Wittgenstein's Mistress

Front Cover
Dalkey Archive Press, 1995 - Fiction - 248 pages
6 Reviews

Wittgenstein's Mistress is a novel unlike anything David Markson--or anyone else--has ever written before. It is the story of a woman who is convinced--and, astonishingly, will ultimately convince the reader as well--that she is the only person left on earth.

Presumably she is mad. And yet so appealing is her character, and so witty and seductive her narrative voice, that we will follow her hypnotically as she unloads the intellectual baggage of a lifetime in a series of irreverent meditations on everything and everybody from Brahms to sex to Heidegger to Helen of Troy. And as she contemplates aspects of the troubled past which have brought her to her present state--obviously a metaphor for ultimate loneliness--so too will her drama become one of the few certifiably original fictions of our time.

"The novel I liked best this year," said the Washington Times upon the book's publication in 1988; "one dizzying, delightful, funny passage after another... Wittgenstein's Mistress gives proof positive that the experimental novel can produce high, pure works of imagination."

  

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Review: Wittgenstein's Mistress

User Review  - Vit Babenco - Goodreads

Although influences are rather apparent - Molloy by Samuel Beckett and The Recognitions by William Gaddis - David Markson is quite on his own here and Wittgenstein's Mistress is a psychedelic slumber ... Read full review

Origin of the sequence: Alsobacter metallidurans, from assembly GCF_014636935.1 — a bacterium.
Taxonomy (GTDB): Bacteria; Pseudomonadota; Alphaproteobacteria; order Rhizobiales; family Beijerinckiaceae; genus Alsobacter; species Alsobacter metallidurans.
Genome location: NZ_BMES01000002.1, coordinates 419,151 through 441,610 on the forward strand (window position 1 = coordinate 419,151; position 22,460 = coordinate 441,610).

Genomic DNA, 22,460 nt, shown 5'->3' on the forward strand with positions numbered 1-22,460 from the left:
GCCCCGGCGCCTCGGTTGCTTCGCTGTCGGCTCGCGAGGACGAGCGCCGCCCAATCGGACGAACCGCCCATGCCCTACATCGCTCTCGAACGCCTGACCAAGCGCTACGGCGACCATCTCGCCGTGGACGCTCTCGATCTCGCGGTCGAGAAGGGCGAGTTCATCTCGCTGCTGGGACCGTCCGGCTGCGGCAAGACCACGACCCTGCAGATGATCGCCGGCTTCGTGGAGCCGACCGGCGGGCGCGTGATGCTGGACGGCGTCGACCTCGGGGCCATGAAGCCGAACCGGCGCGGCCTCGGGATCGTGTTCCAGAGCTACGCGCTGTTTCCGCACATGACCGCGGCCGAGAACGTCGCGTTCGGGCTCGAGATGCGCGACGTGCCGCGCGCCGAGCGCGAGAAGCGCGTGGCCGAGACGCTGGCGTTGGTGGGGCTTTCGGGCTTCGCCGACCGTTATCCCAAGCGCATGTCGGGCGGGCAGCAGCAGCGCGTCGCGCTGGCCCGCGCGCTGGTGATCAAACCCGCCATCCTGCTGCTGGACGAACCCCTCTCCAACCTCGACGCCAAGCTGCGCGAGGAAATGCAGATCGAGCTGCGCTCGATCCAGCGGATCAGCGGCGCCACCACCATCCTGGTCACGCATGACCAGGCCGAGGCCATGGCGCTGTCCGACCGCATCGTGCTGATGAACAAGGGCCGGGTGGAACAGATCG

Review: Wittgenstein's Mistress

User Review  - Riku Sayuj - Goodreads

The five star, in all good conscience, should only be awarded after a second run-through and piece-together. I am stunned and throat-constricted after finishing this and need to catch my breath ... Read full review

Selected pages

Contents

Section 1
5
Section 2
8
Section 3
9
Section 4
55
Section 5
243
Section 6
255
Section 7
256
Copyright

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About the author (1995)

David Markson was born in Albany, New York on December 20, 1927. He received an undergraduate degree from Union College and a master's degree from Columbia University. Besides being a writer, he also worked as a journalist, book editor, and periodically as a college professor at Columbia University, Long Island University, and The New School. His works include Epitaph for a Tramp; Epitaph for a Dead Beat; This Is Not a Novel; Springer's Progress; Wittgenstein's Mistress; and The Last Novel. His novel, The Ballad of Dingus Magee, was made into a film starring Frank Sinatra entitled Dirty Dingus Magee. He was found dead on June 4, 2010 at the age of 82.

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